An Open Letter to Skinny Jeans

Our long and tumultuous journey began years ago, when I first saw you being worn by someone walking down the street. I did a double-take. I stared.  I shook my head and laughed at the transient and inexplicable whims of trendy fashion. I declared, "Wow. Those jeans are tight! Only a stick figure could ever pull those off. Those won't last the year." Well, a year later, you, Skinny Jeans, were still there, clinging as tightly to popularity as you do to buns. I admire your tenacity, I do. You not only endured, you prospered, and not just with stick-figure physiques, either, but with every type of body--ranging from pear body shapes to apples, to bananas, and all fruit in-between.  I was incredulous, especially given how many of those fruity shapes really were not well-served by your embrace.

Slowly, yet deliberately, you conquered the world of popular female fashion, much to my chagrin. But, you were not done, you wily and innovative vixen! No, your domination of popular culture makes the Kardashians look like amateurs. You evolved, presenting yourself in all colors, deviously augmenting your versatility, begging to be matched with any style and pattern. Then, just as I felt your domain could expand no further, you broke free from your classic denim constraints and mated with leggings to produce the bizarre love-child we call Jeggings. You expressed no shame in the cross-breeding, no loss of dignity; why be ashamed when it only increased your favor?

And just when I thought things could get no worse, at the climax of your fame, you managed to reach even higher: you jumped the gender gap. I started seeing you worn by angst-riddled teenage boys, becoming a regular accessory to their dark, swoopy-banged look. After the Emo boys declared their loyalty, attaching their chains to you, you broached the unbroachable: teenage clique boundaries. Yes, you were being worn not only by the Emo kids, but also by the Hipsters, then by the Student Council kids, and eventually, the Jocks. And then, alas, came the final, monopolizing blow, when you decimated your competition: I heard one of my students declare the other day, "Ugh, boot-cut jeans are just so hideous." I thought of my drawer of well-loved boot-cut jeans and was sad in my heart. Well played, Skinny Jeans. Well played. Your power was complete--you had achieved total pants domination.

Now, Skinny Jeans, you are everywhere, worn by everyone, all of the time. And just like poof bangs and bad perms in the 80's, we all eventually adjusted to this new fashion reality. My dismay was slowly muted and you became just a part of the panorama of every-day life. Eventually, I caved as I strove to keep pace in the high stakes world of trends, and I tried you on for the first time. Yes, Skinny Jeans, I went to the store and purposely sought you out. Your long-con worked, and I was drawn in. I went into the dressing room, heaved a sigh of defeat, and put you on.

Although, "put you on" is actually a rather simplified summation of what really occurred in the dressing room that day. I am surprised I got out of there alive, actually. From the moment I put one toe into you, getting you all the way on was more intense than Cross Fit. There was pushing, shoving, sweating, rolling around, banging on walls, one-legged hopping, punching and shrieking--I am sure I probably frightened the other customers and tempted salespeople to call security. Finally, I managed to heave your unforgiving and restrictive embrace over my calves, and, sucking in my gut, to force the zipper and button closed.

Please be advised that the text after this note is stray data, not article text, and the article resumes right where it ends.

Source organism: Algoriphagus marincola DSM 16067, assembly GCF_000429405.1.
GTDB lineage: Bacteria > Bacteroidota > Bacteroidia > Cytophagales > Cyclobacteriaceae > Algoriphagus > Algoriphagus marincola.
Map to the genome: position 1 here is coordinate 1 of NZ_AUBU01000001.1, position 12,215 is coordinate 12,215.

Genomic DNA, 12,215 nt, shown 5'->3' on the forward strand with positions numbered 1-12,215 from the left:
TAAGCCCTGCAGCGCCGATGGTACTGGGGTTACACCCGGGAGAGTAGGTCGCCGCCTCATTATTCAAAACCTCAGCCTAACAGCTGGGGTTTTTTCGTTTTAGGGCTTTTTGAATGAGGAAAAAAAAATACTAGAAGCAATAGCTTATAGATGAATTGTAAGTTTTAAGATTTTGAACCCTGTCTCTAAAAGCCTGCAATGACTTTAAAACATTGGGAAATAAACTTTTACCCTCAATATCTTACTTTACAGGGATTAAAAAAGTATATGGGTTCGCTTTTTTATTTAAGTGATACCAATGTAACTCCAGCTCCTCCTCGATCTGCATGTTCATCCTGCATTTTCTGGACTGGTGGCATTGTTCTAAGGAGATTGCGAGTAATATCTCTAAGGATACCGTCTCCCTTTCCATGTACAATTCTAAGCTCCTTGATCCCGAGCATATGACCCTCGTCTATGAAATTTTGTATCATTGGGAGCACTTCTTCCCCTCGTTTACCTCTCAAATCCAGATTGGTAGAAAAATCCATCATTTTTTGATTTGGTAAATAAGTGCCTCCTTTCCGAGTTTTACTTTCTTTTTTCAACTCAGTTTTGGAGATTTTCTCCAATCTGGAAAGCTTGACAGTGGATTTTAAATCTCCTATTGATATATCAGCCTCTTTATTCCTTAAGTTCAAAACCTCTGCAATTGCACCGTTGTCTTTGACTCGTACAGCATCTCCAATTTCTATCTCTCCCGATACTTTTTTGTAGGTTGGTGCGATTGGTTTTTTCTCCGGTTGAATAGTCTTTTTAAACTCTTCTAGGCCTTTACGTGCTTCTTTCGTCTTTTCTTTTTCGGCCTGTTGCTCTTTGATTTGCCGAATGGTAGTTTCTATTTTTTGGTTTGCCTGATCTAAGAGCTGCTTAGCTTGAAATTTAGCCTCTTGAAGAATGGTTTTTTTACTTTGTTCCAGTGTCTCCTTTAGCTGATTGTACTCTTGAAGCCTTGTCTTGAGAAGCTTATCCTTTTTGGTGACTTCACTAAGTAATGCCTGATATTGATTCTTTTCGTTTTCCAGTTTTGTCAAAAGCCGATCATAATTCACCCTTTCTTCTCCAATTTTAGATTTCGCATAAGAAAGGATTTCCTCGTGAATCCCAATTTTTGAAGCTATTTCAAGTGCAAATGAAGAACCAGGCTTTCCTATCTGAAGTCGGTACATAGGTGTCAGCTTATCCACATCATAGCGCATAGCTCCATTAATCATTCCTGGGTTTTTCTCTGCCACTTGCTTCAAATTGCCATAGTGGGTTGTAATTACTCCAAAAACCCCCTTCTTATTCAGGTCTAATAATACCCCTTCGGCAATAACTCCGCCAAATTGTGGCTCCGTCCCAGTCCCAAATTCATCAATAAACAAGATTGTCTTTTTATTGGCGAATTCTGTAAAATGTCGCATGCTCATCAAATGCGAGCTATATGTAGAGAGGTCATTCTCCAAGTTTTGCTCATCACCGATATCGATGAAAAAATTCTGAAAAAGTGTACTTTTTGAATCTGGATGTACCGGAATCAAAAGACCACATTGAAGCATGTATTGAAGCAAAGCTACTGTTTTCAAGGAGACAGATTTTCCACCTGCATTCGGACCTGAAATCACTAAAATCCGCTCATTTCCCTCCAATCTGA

And then, in glorious horror in front of my eyes, I was able to see every flaw of my lower physique.  The phrase "muffin-top" seemed at this point like a pleasant--even welcome--euphemism for the unsightly mass that was my abdomen spilling over the waistline. And when I say abdomen, I don't mean just skin and flab; I mean my actual intestines and stomach. My butt did not look pert and shapely, but rather like pummeled bread dough.  My calves, used to freedom and air, were smothered and started to itch. My bladder complained threateningly under the pressure. And can we talk about movement? Squatting? Impossible. Bending over or sitting down? When I attempted those simple feats, your death grip merely encouraged more avalanches of escaping tissue. Adjusting underwear? Wasn't gonna happen; they were cemented into permanent position. Breathing was difficult, and I became dizzy. In short, wearing you the first time was like stepping into a medieval torture device. I ended my torture session by cursing the fashion gods, who were surely enjoying the frenzied show.

Gratefully, your desire for acceptance has led to pretty low standards when it came to partnerships, so you allowed spandex and elastic into your family tree. It is only through this merger that I was ever able to don you and wear you about without wanting to die.  

So, Skinny Jeans, this is a letter of defeat. I offer you my congratulations. Even I, the skeptic and critic, wear you regularly.  Given the elasticity you exhibit in some forms, I can accept this, and I begrudgingly admit that you aren't all bad: you allow me to wear my beloved boots with much more ease than before, and I quite enjoy your versatility.

However, I leave you with a word of warning: fashion is a fickle mistress, and one day, you too will find yourself becoming the object of scorn, resigned to never-opened drawers and yard sales. Brace yourself, Skinny Jeans, because even though we have struck a tenuous friendship, when that inevitable day of rejection comes, I will not be sad. I will remember those lasting first impressions, that scarring battle in the dressing room when we first came together, and I and my entire lower half will send you off into the fading sunset with relief and perhaps a vengeful cackle of glee.

Hesitantly Yours,

A Begrudging Patron.